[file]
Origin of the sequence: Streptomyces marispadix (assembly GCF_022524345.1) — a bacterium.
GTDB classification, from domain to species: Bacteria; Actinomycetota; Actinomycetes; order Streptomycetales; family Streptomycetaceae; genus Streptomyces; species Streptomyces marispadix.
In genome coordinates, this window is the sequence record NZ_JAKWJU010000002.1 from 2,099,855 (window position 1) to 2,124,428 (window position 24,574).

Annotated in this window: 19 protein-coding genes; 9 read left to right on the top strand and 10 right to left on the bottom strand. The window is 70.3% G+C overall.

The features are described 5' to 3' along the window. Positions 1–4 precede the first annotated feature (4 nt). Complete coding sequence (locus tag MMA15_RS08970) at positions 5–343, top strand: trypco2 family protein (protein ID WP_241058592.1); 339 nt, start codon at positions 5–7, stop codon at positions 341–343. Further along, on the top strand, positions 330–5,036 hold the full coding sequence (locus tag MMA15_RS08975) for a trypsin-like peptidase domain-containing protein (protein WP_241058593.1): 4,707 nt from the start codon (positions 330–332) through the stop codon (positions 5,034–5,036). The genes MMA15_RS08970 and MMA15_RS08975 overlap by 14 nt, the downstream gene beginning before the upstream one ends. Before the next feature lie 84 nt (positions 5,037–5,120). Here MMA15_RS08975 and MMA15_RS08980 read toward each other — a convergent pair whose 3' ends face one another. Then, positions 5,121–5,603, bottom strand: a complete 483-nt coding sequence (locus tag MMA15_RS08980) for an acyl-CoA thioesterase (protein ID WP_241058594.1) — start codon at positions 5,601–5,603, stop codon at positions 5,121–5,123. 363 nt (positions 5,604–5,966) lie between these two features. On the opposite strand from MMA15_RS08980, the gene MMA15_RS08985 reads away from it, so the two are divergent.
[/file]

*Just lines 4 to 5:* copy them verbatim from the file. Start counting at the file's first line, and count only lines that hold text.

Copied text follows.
Annotated in this window: 19 protein-coding genes; 9 read left to right on the top strand and 10 right to left on the bottom strand. The window is 70.3% G+C overall.

The features are described 5' to 3' along the window. Positions 1–4 precede the first annotated feature (4 nt). Complete coding sequence (locus tag MMA15_RS08970) at positions 5–343, top strand: trypco2 family protein (protein ID WP_241058592.1); 339 nt, start codon at positions 5–7, stop codon at positions 341–343. Further along, on the top strand, positions 330–5,036 hold the full coding sequence (locus tag MMA15_RS08975) for a trypsin-like peptidase domain-containing protein (protein WP_241058593.1): 4,707 nt from the start codon (positions 330–332) through the stop codon (positions 5,034–5,036). The genes MMA15_RS08970 and MMA15_RS08975 overlap by 14 nt, the downstream gene beginning before the upstream one ends. Before the next feature lie 84 nt (positions 5,037–5,120). Here MMA15_RS08975 and MMA15_RS08980 read toward each other — a convergent pair whose 3' ends face one another. Then, positions 5,121–5,603, bottom strand: a complete 483-nt coding sequence (locus tag MMA15_RS08980) for an acyl-CoA thioesterase (protein ID WP_241058594.1) — start codon at positions 5,601–5,603, stop codon at positions 5,121–5,123. 363 nt (positions 5,604–5,966) lie between these two features. On the opposite strand from MMA15_RS08980, the gene MMA15_RS08985 reads away from it, so the two are divergent.